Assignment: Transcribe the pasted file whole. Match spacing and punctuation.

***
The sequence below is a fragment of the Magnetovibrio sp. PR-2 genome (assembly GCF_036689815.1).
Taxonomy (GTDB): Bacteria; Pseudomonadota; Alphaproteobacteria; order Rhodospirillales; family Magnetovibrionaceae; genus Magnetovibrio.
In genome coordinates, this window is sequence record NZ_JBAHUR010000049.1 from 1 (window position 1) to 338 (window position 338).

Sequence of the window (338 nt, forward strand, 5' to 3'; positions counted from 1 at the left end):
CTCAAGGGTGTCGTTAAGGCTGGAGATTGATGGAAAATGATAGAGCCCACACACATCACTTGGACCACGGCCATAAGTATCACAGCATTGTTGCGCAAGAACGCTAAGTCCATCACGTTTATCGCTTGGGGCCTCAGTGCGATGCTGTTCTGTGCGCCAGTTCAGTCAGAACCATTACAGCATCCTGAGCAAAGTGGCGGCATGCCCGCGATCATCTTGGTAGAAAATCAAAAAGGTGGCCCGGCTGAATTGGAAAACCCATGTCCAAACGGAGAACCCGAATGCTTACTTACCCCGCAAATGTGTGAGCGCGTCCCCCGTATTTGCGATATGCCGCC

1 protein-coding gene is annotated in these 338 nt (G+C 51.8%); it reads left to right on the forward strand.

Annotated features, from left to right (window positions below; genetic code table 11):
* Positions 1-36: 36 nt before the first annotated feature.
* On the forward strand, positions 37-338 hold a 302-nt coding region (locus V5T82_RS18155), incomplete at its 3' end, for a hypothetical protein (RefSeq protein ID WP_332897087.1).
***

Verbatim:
The sequence below is a fragment of the Magnetovibrio sp. PR-2 genome (assembly GCF_036689815.1).
Taxonomy (GTDB): Bacteria; Pseudomonadota; Alphaproteobacteria; order Rhodospirillales; family Magnetovibrionaceae; genus Magnetovibrio.
In genome coordinates, this window is sequence record NZ_JBAHUR010000049.1 from 1 (window position 1) to 338 (window position 338).

Sequence of the window (338 nt, forward strand, 5' to 3'; positions counted from 1 at the left end):
CTCAAGGGTGTCGTTAAGGCTGGAGATTGATGGAAAATGATAGAGCCCACACACATCACTTGGACCACGGCCATAAGTATCACAGCATTGTTGCGCAAGAACGCTAAGTCCATCACGTTTATCGCTTGGGGCCTCAGTGCGATGCTGTTCTGTGCGCCAGTTCAGTCAGAACCATTACAGCATCCTGAGCAAAGTGGCGGCATGCCCGCGATCATCTTGGTAGAAAATCAAAAAGGTGGCCCGGCTGAATTGGAAAACCCATGTCCAAACGGAGAACCCGAATGCTTACTTACCCCGCAAATGTGTGAGCGCGTCCCCCGTATTTGCGATATGCCGCC

1 protein-coding gene is annotated in these 338 nt (G+C 51.8%); it reads left to right on the forward strand.

Annotated features, from left to right (window positions below; genetic code table 11):
* Positions 1-36: 36 nt before the first annotated feature.
* On the forward strand, positions 37-338 hold a 302-nt coding region (locus V5T82_RS18155), incomplete at its 3' end, for a hypothetical protein (RefSeq protein ID WP_332897087.1).